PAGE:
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California be like "Sure, you can gobble down hundreds of kWh per year mining cryptocurrency, but you better not be only 60% efficient at sleep!"Reply
That law only applies to the OEM market, which supplies all of the office computers for companies and such. It doesn't apply to the DIY market in any sense.Reply
But... Igor says there was a united front against ATX12VO.Reply
Personally, I think ATX12VO is a great idea. Only people that don't understand power delivery on current vs. ATX12VO motherboards think differently.
Doesn't apply to DIY PC's. Mining rigs are overwhelming DIY systems. Be careful what you wish for. Removal of the DIY exception could be the result.Alvar Miles Udell said:California be like "Sure, you can gobble down hundreds of kWh per year mining cryptocurrency, but you better not be only 60% efficient at sleep!"
There's probably millions of office PC's in California idling at night and over weekends in California. Reducing that power draw makes complete sense.
The law applies to any sort of "non-active" power state, which also means the computer powered on, sitting there doing nothing. Lots of non-home computers that are on but not doing anything because they need/want said computer available for use at a moment's notice.Alvar Miles Udell said:California be like "Sure, you can gobble down hundreds of kWh per year mining cryptocurrency, but you better not be only 60% efficient at sleep!"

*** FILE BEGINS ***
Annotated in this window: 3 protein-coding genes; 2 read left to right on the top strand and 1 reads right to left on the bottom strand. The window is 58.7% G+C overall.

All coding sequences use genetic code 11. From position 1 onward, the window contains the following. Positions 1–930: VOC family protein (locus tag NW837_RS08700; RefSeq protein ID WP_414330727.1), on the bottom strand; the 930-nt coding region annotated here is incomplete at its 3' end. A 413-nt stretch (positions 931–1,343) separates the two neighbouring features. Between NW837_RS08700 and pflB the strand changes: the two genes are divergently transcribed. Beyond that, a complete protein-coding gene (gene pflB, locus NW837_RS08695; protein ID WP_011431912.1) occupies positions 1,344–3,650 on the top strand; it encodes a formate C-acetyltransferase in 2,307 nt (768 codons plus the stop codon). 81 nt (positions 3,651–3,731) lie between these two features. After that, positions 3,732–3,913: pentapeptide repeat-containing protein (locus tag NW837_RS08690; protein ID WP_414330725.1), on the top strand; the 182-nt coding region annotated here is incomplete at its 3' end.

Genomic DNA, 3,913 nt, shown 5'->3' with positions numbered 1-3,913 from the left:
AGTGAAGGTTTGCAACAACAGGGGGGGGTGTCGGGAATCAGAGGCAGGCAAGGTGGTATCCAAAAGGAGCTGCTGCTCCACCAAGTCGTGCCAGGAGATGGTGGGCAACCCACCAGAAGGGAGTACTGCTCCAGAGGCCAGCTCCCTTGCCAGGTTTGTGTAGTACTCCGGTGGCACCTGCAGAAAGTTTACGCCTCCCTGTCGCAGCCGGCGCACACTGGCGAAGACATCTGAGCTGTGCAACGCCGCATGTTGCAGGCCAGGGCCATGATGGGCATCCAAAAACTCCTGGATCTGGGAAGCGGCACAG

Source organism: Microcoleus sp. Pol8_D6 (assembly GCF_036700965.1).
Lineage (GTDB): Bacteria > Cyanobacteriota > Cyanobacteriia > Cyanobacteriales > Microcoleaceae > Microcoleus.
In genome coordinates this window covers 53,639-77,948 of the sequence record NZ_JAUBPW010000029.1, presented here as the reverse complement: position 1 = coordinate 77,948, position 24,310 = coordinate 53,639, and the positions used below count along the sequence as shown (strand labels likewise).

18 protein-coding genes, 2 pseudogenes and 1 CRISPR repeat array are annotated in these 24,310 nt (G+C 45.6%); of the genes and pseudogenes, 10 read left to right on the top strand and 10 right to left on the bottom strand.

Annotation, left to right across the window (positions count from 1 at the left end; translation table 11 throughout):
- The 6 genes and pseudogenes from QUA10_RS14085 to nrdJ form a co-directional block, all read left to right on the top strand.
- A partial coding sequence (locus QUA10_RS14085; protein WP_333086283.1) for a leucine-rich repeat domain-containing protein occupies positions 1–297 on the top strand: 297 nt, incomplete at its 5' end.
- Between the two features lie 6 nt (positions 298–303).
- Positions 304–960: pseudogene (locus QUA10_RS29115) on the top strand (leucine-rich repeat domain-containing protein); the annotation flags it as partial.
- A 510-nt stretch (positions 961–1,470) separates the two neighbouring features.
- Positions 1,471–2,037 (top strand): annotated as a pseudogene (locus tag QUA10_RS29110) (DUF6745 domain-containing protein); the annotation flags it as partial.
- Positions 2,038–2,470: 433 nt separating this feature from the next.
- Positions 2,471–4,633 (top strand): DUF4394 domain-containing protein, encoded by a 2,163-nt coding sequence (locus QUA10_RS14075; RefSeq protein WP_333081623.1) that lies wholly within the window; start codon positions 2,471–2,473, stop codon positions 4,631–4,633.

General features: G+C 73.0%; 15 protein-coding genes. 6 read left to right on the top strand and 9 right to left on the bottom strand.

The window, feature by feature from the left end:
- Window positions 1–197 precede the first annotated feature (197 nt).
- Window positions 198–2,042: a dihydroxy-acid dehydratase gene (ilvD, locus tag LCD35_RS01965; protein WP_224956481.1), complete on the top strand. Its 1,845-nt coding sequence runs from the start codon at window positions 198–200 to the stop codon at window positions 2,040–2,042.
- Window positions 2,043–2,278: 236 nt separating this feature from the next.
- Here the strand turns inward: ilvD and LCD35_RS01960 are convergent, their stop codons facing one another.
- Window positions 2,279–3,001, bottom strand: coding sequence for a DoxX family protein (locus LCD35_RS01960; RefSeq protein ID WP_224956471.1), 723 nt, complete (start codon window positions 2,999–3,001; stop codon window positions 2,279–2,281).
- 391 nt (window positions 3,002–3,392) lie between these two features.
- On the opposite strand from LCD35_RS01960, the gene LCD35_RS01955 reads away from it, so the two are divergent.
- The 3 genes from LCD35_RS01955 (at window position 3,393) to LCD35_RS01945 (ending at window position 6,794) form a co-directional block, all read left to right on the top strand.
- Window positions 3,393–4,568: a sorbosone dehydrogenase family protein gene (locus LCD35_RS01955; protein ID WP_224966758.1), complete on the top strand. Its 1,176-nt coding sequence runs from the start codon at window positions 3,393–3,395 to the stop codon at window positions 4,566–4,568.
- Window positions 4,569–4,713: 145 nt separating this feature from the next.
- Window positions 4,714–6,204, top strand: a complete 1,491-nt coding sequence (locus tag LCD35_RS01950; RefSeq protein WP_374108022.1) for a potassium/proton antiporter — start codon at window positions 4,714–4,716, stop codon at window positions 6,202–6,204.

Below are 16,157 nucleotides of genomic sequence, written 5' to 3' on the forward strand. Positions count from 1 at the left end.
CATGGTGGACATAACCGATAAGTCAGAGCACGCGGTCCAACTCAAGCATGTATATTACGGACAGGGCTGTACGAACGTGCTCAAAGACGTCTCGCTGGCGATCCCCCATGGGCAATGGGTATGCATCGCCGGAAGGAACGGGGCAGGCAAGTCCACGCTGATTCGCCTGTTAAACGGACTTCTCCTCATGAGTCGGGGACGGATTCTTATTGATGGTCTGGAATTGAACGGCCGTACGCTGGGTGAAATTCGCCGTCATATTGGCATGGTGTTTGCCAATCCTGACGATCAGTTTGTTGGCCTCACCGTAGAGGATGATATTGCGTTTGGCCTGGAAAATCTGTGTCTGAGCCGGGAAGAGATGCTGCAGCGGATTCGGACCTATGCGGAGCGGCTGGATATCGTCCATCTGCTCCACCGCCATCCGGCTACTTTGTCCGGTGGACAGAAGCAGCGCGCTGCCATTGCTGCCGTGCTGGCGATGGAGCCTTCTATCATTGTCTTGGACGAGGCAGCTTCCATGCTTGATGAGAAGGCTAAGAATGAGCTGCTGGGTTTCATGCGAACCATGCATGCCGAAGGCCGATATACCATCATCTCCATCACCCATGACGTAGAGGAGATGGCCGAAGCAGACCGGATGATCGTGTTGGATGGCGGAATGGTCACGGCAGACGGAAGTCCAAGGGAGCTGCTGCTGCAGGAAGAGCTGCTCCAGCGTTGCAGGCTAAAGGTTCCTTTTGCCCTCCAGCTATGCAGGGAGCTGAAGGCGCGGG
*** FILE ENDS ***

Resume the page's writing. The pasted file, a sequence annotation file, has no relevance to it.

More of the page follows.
And there are lots of home users who don't put their computer in some lower power state because I dunno, laziness.
The new requirement is only for system builders, but it's not only for California. It's for CA, Vermont, Washington, Colorado, Hawaii, Maine, Oregon and BC Canada.
The requirement is an 80 PLUS Gold PSU that can do 70%+ efficiency at 2% load (the load where a PC would likely be in standby) and support modern standby mode. To achieve 70% efficiency at 2% load, an ATX12V PSU needs to use a LLC controller with burst mode and have a supervisor IC that can support the timings required to do MSM. This adds cost to your PSU.
Why ATX12VO makes sense (despite what Igor says):